WATCH: It was an emotional journey with a sad but beautiful ending as a family drove more than 1700 kilometres to take their dying dad to his family ranch. April Lawrence reports.
There is a special bond between paramedic Christie Chapman and Cheryl and Jami Watson, and it was formed somewhere along the highway between Victoria and Moose Jaw, Saskatchewan.
Their emotional journey started in Victoria on August 26.
Cheryle’s dad, 95-year-old Jim Jeffery, was living out his final days in a care home, when her sister Denise mentioned the idea of taking him home to his ranch in Saskatchewan.
“When she said that he just went, and squeezed my hand and Denise said we’ve got to make this happen,” said Cheryle Watson.
Unsure how long their dad had left, they took off the next day.
“Even if he doesn’t make it at least he knows we tried,” said Cheryle.
But incredibly, as they picked up a growing entourage of friends and family, Jim only seemed to get stronger the closer they got to his beloved ranch.
“Wow you know what’s going on and you know where you are and you’re using your last bit of strength to tell your family that, that’s when it was just so amazing,” said Chapman who cared for Jim along the 1700 kilometre journey.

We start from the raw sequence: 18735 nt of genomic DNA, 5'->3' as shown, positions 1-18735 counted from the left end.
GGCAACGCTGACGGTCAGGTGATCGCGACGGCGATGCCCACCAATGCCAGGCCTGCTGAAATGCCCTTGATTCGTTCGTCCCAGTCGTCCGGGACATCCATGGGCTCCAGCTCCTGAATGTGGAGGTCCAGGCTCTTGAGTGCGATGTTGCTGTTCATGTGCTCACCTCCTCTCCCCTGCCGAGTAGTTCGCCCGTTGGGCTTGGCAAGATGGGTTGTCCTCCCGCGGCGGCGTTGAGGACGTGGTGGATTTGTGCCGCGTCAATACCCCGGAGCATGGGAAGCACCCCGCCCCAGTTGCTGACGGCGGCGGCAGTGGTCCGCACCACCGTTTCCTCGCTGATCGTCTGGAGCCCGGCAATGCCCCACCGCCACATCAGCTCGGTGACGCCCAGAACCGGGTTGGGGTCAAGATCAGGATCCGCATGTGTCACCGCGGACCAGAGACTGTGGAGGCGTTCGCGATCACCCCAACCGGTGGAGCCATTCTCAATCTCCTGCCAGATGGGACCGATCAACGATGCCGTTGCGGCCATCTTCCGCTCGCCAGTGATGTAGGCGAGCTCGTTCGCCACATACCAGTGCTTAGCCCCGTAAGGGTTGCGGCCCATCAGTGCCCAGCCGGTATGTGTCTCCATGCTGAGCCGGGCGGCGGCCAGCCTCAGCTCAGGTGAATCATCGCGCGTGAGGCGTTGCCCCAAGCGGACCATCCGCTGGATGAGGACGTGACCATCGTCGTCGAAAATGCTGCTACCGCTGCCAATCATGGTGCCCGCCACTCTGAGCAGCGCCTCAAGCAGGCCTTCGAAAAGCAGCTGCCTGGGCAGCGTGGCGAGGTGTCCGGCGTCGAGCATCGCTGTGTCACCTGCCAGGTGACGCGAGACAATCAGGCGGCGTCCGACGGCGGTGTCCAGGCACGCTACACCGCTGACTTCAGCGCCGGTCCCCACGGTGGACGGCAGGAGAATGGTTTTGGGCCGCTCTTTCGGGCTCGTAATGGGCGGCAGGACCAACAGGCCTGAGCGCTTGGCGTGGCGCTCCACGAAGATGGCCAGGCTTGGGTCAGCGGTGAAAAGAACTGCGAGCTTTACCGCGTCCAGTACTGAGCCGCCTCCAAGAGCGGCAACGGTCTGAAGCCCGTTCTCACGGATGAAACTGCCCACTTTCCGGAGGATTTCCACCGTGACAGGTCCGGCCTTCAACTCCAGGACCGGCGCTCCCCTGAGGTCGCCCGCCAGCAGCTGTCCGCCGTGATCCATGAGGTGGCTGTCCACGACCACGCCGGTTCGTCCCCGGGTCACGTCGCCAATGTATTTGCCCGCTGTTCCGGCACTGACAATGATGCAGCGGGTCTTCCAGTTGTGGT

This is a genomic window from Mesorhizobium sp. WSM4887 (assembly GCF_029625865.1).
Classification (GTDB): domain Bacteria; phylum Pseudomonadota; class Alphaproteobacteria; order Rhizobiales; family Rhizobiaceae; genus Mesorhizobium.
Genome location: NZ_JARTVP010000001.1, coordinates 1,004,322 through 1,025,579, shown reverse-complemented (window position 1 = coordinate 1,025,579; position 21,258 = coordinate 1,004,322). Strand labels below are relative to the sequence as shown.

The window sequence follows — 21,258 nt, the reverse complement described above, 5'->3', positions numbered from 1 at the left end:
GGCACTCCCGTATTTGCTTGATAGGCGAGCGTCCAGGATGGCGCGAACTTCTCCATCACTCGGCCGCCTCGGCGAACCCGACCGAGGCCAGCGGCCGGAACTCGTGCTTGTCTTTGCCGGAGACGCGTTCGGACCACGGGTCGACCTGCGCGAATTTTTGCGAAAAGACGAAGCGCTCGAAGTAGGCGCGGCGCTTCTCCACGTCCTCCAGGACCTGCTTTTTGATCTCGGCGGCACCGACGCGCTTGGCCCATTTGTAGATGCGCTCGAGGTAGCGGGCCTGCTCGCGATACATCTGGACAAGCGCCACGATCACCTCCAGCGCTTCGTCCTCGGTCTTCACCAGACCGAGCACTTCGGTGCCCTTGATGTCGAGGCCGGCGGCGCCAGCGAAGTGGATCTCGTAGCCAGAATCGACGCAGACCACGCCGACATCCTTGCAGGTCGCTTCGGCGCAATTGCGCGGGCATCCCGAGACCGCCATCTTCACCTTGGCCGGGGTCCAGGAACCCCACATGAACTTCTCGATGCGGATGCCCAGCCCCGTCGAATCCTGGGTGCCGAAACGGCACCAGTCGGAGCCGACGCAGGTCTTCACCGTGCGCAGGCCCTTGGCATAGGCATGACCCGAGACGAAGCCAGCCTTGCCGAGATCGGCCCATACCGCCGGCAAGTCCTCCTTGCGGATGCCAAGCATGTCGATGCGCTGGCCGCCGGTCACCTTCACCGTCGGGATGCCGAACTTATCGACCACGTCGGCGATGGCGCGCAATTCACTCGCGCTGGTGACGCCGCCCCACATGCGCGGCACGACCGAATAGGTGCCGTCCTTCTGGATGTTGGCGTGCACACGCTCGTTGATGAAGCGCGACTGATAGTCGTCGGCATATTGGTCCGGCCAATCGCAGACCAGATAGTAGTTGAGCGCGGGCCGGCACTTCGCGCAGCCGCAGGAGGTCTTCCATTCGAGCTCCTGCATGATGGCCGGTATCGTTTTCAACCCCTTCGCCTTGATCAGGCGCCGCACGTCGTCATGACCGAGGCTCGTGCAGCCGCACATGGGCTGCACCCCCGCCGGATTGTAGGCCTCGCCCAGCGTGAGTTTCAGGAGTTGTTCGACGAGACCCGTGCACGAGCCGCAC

After 30 hours, they finally pulled down the dirt road to the ranch and were greeted by a flock of birds.
“To us we started crying because it was almost like a welcoming and they were just opening the road for him,” said Jeffery’s granddaughter Jami Watson.
They got Jim into a room with a view of the rolling hills he grew up on and, for a man known to love a good party, they celebrated.
“I think he had a drop of champagne too, we did give him a drop of champagne,” said Jami.
It was a beautiful send-off, and a day and a half after coming home, Jim Jeffery passed away.
“I think it was a gift that he gave us that we could let go slowly,” said Cheryle.
But Jim didn’t just get to spend his last moments on the ranch — he had built a cemetery on the property years earlier for just this moment.
He was carried on his grandparents horse-drawn wagon to his final resting place.
One final trail ride for the man who was always a country-boy at heart.